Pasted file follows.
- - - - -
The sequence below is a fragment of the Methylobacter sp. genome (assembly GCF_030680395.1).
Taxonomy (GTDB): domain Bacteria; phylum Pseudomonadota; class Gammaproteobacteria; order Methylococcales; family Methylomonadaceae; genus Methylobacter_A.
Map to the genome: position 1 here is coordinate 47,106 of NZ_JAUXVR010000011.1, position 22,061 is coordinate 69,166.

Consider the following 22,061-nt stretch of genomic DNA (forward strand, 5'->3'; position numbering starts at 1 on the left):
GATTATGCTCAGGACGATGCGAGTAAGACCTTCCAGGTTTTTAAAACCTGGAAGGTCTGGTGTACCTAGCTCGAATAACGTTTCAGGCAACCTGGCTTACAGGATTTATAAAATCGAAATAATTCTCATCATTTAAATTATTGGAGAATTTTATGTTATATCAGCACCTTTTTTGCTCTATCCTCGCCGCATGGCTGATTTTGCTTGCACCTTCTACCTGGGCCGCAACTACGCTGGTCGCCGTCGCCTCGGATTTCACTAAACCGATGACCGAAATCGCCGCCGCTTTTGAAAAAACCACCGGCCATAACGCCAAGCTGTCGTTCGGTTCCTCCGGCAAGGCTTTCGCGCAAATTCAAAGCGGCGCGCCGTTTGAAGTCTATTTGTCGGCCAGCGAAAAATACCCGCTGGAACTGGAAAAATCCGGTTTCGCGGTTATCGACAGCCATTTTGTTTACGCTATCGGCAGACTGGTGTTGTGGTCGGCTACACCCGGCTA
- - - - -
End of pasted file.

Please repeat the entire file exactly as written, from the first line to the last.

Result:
The sequence below is a fragment of the Methylobacter sp. genome (assembly GCF_030680395.1).
Taxonomy (GTDB): domain Bacteria; phylum Pseudomonadota; class Gammaproteobacteria; order Methylococcales; family Methylomonadaceae; genus Methylobacter_A.
Map to the genome: position 1 here is coordinate 47,106 of NZ_JAUXVR010000011.1, position 22,061 is coordinate 69,166.

Consider the following 22,061-nt stretch of genomic DNA (forward strand, 5'->3'; position numbering starts at 1 on the left):
GATTATGCTCAGGACGATGCGAGTAAGACCTTCCAGGTTTTTAAAACCTGGAAGGTCTGGTGTACCTAGCTCGAATAACGTTTCAGGCAACCTGGCTTACAGGATTTATAAAATCGAAATAATTCTCATCATTTAAATTATTGGAGAATTTTATGTTATATCAGCACCTTTTTTGCTCTATCCTCGCCGCATGGCTGATTTTGCTTGCACCTTCTACCTGGGCCGCAACTACGCTGGTCGCCGTCGCCTCGGATTTCACTAAACCGATGACCGAAATCGCCGCCGCTTTTGAAAAAACCACCGGCCATAACGCCAAGCTGTCGTTCGGTTCCTCCGGCAAGGCTTTCGCGCAAATTCAAAGCGGCGCGCCGTTTGAAGTCTATTTGTCGGCCAGCGAAAAATACCCGCTGGAACTGGAAAAATCCGGTTTCGCGGTTATCGACAGCCATTTTGTTTACGCTATCGGCAGACTGGTGTTGTGGTCGGCTACACCCGGCTA